Emergence in 'Complex Parts': A Semantic approach to Modeling Complex Systems

Peter Kugler, U Connecticut and Aptima Corporation, Division of Modeling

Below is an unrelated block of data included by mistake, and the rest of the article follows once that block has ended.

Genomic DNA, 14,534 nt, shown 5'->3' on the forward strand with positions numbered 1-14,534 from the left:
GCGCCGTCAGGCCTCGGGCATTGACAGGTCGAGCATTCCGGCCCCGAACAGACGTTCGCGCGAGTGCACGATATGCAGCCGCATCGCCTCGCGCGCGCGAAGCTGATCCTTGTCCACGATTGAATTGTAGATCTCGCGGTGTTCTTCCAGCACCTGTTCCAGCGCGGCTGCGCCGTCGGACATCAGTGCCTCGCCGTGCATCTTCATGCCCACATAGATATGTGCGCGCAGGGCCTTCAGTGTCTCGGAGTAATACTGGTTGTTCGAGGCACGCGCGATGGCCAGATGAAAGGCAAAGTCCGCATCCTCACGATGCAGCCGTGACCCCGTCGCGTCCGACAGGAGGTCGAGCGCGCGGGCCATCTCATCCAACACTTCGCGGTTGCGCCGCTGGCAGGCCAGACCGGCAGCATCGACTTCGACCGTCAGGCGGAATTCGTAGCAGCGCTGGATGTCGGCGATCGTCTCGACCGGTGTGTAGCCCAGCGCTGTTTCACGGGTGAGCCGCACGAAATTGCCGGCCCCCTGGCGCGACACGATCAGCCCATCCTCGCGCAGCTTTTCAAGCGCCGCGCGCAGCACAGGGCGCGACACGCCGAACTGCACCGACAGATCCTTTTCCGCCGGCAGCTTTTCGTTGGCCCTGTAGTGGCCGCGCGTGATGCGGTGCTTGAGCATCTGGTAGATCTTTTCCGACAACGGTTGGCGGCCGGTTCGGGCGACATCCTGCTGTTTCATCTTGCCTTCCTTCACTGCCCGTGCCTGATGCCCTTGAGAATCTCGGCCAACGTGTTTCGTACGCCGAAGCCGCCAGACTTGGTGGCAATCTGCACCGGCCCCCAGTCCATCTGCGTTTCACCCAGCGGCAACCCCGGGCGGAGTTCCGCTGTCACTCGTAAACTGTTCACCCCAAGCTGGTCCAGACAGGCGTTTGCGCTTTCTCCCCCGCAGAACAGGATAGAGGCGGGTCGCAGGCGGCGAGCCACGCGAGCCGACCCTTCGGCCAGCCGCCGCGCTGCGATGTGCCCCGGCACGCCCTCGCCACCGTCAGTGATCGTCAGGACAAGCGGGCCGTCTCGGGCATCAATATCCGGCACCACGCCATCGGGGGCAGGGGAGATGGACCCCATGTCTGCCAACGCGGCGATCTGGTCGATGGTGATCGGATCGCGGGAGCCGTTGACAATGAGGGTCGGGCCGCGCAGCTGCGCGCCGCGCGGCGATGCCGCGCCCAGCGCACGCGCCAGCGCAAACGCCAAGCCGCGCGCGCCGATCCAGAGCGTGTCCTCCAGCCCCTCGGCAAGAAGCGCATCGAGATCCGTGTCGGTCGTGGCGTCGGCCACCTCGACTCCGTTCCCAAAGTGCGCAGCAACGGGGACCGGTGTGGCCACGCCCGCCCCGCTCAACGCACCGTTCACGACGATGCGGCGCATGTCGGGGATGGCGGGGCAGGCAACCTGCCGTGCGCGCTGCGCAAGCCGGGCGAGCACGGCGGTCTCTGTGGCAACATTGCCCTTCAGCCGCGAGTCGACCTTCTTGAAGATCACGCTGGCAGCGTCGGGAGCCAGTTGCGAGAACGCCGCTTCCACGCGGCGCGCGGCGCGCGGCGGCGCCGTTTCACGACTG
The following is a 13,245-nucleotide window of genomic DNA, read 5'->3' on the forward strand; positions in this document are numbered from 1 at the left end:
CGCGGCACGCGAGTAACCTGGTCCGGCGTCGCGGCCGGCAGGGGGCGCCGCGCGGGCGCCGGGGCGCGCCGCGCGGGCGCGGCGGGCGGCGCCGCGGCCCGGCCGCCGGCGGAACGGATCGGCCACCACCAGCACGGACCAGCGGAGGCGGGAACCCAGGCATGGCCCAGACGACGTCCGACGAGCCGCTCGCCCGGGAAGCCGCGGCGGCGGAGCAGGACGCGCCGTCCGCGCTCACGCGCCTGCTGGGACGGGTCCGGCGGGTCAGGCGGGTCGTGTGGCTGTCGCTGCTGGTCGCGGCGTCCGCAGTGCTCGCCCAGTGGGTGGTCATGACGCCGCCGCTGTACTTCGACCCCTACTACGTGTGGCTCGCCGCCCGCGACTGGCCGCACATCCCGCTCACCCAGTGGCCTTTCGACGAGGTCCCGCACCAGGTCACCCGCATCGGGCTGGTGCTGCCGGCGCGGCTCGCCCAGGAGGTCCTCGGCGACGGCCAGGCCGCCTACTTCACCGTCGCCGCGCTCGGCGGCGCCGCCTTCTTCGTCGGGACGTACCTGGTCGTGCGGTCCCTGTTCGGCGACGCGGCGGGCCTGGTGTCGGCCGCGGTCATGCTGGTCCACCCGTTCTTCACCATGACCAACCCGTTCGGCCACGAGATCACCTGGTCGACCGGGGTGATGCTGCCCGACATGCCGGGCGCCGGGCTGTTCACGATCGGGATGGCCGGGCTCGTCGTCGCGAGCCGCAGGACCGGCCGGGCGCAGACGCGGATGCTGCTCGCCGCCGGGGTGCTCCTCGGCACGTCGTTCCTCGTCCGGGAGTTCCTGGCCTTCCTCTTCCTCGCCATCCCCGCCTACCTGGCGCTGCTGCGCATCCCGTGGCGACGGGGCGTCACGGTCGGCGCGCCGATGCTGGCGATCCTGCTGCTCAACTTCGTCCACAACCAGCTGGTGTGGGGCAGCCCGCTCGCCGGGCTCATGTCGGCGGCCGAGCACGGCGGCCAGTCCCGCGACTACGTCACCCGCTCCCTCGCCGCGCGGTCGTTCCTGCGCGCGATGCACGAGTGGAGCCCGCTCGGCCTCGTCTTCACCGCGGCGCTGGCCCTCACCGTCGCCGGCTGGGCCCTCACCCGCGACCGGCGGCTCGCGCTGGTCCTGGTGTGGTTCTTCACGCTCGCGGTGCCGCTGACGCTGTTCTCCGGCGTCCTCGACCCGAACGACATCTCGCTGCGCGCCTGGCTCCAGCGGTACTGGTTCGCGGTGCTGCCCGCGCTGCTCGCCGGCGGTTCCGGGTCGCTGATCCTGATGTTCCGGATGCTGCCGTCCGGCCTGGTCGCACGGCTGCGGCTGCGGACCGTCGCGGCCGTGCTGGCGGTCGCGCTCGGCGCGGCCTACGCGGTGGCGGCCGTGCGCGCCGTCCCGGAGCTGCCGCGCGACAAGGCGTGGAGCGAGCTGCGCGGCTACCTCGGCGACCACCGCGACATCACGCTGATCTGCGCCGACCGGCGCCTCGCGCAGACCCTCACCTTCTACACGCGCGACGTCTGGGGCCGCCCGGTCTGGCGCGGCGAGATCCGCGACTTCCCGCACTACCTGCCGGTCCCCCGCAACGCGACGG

The study of complex systems can be approached from two perspectives that make contrasting assumptions about the properties of its parts (atomisms/agents). One approach assumes that a system is composed of 'simple parts' which are stationary with respect to their functionality--the functionality of these ‘simple parts’ is context-free. All changes in these systems occur at the level of linkages defined between the parts. Under appropriate open condition these 'simple parts' can generate complex linkage patterns resulting in the emergence of cooperative phenomena. In systems composed of these simple parts, complexity is only realized at the system level—there is no complexity at the part level. The second approach assumes that part function is not fixed (nonstationary) and can change though interactions with its surrounding context (parts, systems, environments). What is unique about these 'complex parts' is that when the part is isolated from its context, the disposition of a part's functionality is not in a realized state—the functionality exist only in a potential (superimposed) state. As interactions between parts begin to develop, new functionality can become realized by the part—the functionality of these 'complex parts' is context-sensitive. This lecture will provide an introductory tutorial on systems composed of complex (context-sensitive) parts. It will draw on case studies from engineering, biology, natural language and perception.